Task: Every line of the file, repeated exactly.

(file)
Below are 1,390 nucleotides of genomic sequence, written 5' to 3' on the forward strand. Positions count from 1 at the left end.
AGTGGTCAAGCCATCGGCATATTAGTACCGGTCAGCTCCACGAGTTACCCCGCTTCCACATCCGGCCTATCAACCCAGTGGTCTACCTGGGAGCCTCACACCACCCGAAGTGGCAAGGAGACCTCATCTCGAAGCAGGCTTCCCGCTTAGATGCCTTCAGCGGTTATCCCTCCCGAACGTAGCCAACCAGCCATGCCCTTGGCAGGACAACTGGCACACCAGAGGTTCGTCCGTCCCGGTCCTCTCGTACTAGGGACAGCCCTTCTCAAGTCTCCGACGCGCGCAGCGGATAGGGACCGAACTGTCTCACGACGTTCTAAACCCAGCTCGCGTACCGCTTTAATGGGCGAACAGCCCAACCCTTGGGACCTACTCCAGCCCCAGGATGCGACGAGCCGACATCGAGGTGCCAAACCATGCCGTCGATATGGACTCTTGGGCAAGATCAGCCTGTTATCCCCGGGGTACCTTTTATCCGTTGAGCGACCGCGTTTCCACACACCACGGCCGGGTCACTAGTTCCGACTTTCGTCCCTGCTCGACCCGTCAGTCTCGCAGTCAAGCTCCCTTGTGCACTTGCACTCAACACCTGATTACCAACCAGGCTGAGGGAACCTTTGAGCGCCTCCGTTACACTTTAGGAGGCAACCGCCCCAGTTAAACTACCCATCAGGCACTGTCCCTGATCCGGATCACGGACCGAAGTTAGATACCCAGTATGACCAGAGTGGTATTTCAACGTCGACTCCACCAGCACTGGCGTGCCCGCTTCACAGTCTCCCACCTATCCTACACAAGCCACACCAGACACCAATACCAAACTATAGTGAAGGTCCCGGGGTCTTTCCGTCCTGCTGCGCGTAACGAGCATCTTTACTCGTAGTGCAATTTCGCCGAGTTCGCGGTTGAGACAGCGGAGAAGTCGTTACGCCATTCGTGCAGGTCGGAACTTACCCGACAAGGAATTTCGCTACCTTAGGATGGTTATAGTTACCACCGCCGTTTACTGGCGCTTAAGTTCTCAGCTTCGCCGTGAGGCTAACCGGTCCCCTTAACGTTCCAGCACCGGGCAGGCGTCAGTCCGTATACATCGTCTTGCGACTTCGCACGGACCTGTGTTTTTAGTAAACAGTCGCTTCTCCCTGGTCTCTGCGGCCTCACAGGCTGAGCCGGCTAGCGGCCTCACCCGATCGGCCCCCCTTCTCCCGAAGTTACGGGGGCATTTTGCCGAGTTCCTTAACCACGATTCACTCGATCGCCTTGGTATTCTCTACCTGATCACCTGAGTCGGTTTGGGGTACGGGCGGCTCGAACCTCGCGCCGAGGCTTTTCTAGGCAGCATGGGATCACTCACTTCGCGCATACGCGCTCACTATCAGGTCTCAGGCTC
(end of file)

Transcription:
Below are 1,390 nucleotides of genomic sequence, written 5' to 3' on the forward strand. Positions count from 1 at the left end.
AGTGGTCAAGCCATCGGCATATTAGTACCGGTCAGCTCCACGAGTTACCCCGCTTCCACATCCGGCCTATCAACCCAGTGGTCTACCTGGGAGCCTCACACCACCCGAAGTGGCAAGGAGACCTCATCTCGAAGCAGGCTTCCCGCTTAGATGCCTTCAGCGGTTATCCCTCCCGAACGTAGCCAACCAGCCATGCCCTTGGCAGGACAACTGGCACACCAGAGGTTCGTCCGTCCCGGTCCTCTCGTACTAGGGACAGCCCTTCTCAAGTCTCCGACGCGCGCAGCGGATAGGGACCGAACTGTCTCACGACGTTCTAAACCCAGCTCGCGTACCGCTTTAATGGGCGAACAGCCCAACCCTTGGGACCTACTCCAGCCCCAGGATGCGACGAGCCGACATCGAGGTGCCAAACCATGCCGTCGATATGGACTCTTGGGCAAGATCAGCCTGTTATCCCCGGGGTACCTTTTATCCGTTGAGCGACCGCGTTTCCACACACCACGGCCGGGTCACTAGTTCCGACTTTCGTCCCTGCTCGACCCGTCAGTCTCGCAGTCAAGCTCCCTTGTGCACTTGCACTCAACACCTGATTACCAACCAGGCTGAGGGAACCTTTGAGCGCCTCCGTTACACTTTAGGAGGCAACCGCCCCAGTTAAACTACCCATCAGGCACTGTCCCTGATCCGGATCACGGACCGAAGTTAGATACCCAGTATGACCAGAGTGGTATTTCAACGTCGACTCCACCAGCACTGGCGTGCCCGCTTCACAGTCTCCCACCTATCCTACACAAGCCACACCAGACACCAATACCAAACTATAGTGAAGGTCCCGGGGTCTTTCCGTCCTGCTGCGCGTAACGAGCATCTTTACTCGTAGTGCAATTTCGCCGAGTTCGCGGTTGAGACAGCGGAGAAGTCGTTACGCCATTCGTGCAGGTCGGAACTTACCCGACAAGGAATTTCGCTACCTTAGGATGGTTATAGTTACCACCGCCGTTTACTGGCGCTTAAGTTCTCAGCTTCGCCGTGAGGCTAACCGGTCCCCTTAACGTTCCAGCACCGGGCAGGCGTCAGTCCGTATACATCGTCTTGCGACTTCGCACGGACCTGTGTTTTTAGTAAACAGTCGCTTCTCCCTGGTCTCTGCGGCCTCACAGGCTGAGCCGGCTAGCGGCCTCACCCGATCGGCCCCCCTTCTCCCGAAGTTACGGGGGCATTTTGCCGAGTTCCTTAACCACGATTCACTCGATCGCCTTGGTATTCTCTACCTGATCACCTGAGTCGGTTTGGGGTACGGGCGGCTCGAACCTCGCGCCGAGGCTTTTCTAGGCAGCATGGGATCACTCACTTCGCGCATACGCGCTCACTATCAGGTCTCAGGCTC